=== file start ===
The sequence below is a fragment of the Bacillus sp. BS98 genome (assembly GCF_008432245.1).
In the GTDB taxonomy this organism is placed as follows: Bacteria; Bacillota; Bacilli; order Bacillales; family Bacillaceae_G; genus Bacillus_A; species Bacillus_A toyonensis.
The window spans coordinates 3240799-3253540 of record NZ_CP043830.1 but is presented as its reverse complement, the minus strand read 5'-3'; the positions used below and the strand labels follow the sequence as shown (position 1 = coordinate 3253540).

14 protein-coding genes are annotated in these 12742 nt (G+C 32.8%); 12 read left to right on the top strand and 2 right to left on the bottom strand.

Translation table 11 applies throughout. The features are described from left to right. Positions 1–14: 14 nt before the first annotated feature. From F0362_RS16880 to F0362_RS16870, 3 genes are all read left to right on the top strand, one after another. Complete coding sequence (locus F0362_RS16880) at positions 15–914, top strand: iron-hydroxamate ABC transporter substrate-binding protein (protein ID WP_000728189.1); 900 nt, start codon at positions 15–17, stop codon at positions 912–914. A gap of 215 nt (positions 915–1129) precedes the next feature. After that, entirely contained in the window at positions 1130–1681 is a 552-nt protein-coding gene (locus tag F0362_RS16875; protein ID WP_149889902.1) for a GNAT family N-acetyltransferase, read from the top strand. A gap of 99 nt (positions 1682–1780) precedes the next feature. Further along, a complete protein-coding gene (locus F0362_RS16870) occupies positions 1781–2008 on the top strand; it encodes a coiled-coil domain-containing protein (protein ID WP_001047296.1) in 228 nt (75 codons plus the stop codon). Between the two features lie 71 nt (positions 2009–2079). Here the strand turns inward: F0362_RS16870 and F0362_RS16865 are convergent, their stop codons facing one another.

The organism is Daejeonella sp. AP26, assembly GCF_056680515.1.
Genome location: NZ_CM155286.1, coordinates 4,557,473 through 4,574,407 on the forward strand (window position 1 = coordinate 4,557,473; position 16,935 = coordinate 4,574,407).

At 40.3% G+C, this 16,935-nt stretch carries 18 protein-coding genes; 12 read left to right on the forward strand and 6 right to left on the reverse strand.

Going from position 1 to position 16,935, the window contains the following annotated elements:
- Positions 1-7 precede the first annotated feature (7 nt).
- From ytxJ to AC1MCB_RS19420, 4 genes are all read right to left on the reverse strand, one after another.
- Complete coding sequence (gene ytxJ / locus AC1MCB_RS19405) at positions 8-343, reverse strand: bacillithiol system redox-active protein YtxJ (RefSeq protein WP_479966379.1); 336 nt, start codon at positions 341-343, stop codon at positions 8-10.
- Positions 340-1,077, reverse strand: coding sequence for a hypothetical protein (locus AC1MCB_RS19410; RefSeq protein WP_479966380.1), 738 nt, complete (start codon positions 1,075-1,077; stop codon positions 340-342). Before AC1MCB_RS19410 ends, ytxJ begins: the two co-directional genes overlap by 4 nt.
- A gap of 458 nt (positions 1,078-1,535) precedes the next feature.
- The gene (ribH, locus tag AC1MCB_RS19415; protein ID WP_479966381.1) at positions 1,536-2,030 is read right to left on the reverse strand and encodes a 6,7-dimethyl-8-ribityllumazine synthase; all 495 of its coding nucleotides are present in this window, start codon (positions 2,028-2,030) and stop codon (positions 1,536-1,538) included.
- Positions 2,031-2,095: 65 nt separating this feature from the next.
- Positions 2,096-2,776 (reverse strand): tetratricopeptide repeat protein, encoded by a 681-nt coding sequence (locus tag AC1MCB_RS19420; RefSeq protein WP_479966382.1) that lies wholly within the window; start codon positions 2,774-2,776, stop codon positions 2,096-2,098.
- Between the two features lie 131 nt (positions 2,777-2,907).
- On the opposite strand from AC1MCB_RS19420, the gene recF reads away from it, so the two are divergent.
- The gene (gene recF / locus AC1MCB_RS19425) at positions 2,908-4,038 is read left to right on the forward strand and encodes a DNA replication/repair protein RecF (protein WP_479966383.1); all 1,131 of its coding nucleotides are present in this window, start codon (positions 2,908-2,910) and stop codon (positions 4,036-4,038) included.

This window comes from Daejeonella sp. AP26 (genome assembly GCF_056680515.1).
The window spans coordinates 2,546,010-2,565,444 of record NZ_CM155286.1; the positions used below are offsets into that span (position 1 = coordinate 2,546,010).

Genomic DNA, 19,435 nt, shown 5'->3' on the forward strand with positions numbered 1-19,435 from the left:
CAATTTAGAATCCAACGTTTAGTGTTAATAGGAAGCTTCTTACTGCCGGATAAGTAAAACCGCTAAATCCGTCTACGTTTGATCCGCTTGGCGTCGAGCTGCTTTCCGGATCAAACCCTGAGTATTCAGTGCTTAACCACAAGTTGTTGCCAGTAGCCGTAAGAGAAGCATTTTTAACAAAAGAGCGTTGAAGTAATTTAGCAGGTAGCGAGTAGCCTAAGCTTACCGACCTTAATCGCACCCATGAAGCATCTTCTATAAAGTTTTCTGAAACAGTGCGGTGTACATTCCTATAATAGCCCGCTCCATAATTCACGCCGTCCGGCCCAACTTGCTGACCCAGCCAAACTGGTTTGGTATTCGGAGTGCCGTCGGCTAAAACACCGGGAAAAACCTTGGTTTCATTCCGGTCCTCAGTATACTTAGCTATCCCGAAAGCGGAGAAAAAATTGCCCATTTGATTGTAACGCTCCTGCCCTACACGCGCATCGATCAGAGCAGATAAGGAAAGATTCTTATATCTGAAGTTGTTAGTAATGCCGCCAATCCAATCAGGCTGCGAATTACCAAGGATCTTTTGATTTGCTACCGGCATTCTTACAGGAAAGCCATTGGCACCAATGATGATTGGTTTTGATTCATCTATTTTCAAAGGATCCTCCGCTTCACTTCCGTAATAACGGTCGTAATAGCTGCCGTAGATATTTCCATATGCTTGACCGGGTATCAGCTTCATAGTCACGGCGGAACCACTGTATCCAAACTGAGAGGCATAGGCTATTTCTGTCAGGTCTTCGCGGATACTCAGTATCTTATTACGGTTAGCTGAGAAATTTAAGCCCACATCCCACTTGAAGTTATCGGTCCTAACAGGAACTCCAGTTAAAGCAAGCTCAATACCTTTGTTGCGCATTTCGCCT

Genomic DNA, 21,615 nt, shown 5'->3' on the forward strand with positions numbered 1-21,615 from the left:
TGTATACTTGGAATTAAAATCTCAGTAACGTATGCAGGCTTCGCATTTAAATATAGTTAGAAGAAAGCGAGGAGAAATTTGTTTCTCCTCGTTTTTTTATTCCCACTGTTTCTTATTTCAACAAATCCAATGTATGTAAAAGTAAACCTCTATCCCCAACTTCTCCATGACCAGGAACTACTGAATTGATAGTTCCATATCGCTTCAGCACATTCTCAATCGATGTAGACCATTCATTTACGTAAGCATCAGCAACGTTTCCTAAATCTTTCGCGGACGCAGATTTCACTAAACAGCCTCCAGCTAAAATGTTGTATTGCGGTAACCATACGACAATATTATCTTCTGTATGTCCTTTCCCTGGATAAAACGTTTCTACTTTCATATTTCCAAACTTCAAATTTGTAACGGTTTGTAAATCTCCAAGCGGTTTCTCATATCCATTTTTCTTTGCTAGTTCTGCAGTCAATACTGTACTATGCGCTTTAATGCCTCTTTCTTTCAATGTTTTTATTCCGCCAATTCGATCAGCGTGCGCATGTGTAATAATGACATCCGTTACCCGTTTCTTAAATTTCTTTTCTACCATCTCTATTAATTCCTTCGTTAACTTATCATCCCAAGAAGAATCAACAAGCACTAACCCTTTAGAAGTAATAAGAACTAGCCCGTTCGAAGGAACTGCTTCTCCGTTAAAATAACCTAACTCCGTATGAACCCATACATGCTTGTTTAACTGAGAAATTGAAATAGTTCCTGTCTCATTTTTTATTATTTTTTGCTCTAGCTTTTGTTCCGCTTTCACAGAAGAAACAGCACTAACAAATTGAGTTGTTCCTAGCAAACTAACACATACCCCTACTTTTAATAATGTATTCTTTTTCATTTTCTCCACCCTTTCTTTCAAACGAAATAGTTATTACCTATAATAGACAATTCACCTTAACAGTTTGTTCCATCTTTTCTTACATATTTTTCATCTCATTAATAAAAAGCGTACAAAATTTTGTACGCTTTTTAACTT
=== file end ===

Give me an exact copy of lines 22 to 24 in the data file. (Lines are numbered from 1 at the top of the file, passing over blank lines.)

The window spans coordinates 2,546,010-2,565,444 of record NZ_CM155286.1; the positions used below are offsets into that span (position 1 = coordinate 2,546,010).

Genomic DNA, 19,435 nt, shown 5'->3' on the forward strand with positions numbered 1-19,435 from the left:
CAATTTAGAATCCAACGTTTAGTGTTAATAGGAAGCTTCTTACTGCCGGATAAGTAAAACCGCTAAATCCGTCTACGTTTGATCCGCTTGGCGTCGAGCTGCTTTCCGGATCAAACCCTGAGTATTCAGTGCTTAACCACAAGTTGTTGCCAGTAGCCGTAAGAGAAGCATTTTTAACAAAAGAGCGTTGAAGTAATTTAGCAGGTAGCGAGTAGCCTAAGCTTACCGACCTTAATCGCACCCATGAAGCATCTTCTATAAAGTTTTCTGAAACAGTGCGGTGTACATTCCTATAATAGCCCGCTCCATAATTCACGCCGTCCGGCCCAACTTGCTGACCCAGCCAAACTGGTTTGGTATTCGGAGTGCCGTCGGCTAAAACACCGGGAAAAACCTTGGTTTCATTCCGGTCCTCAGTATACTTAGCTATCCCGAAAGCGGAGAAAAAATTGCCCATTTGATTGTAACGCTCCTGCCCTACACGCGCATCGATCAGAGCAGATAAGGAAAGATTCTTATATCTGAAGTTGTTAGTAATGCCGCCAATCCAATCAGGCTGCGAATTACCAAGGATCTTTTGATTTGCTACCGGCATTCTTACAGGAAAGCCATTGGCACCAATGATGATTGGTTTTGATTCATCTATTTTCAAAGGATCCTCCGCTTCACTTCCGTAATAACGGTCGTAATAGCTGCCGTAGATATTTCCATATGCTTGACCGGGTATCAGCTTCATAGTCACGGCGGAACCACTGTATCCAAACTGAGAGGCATAGGCTATTTCTGTCAGGTCTTCGCGGATACTCAGTATCTTATTACGGTTAGCTGAGAAATTTAAGCCCACATCCCACTTGAAGTTATCGGTCCTAACAGGAACTCCAGTTAAAGCAAGCTCAATACCTTTGTTGCGCATTTCGCCT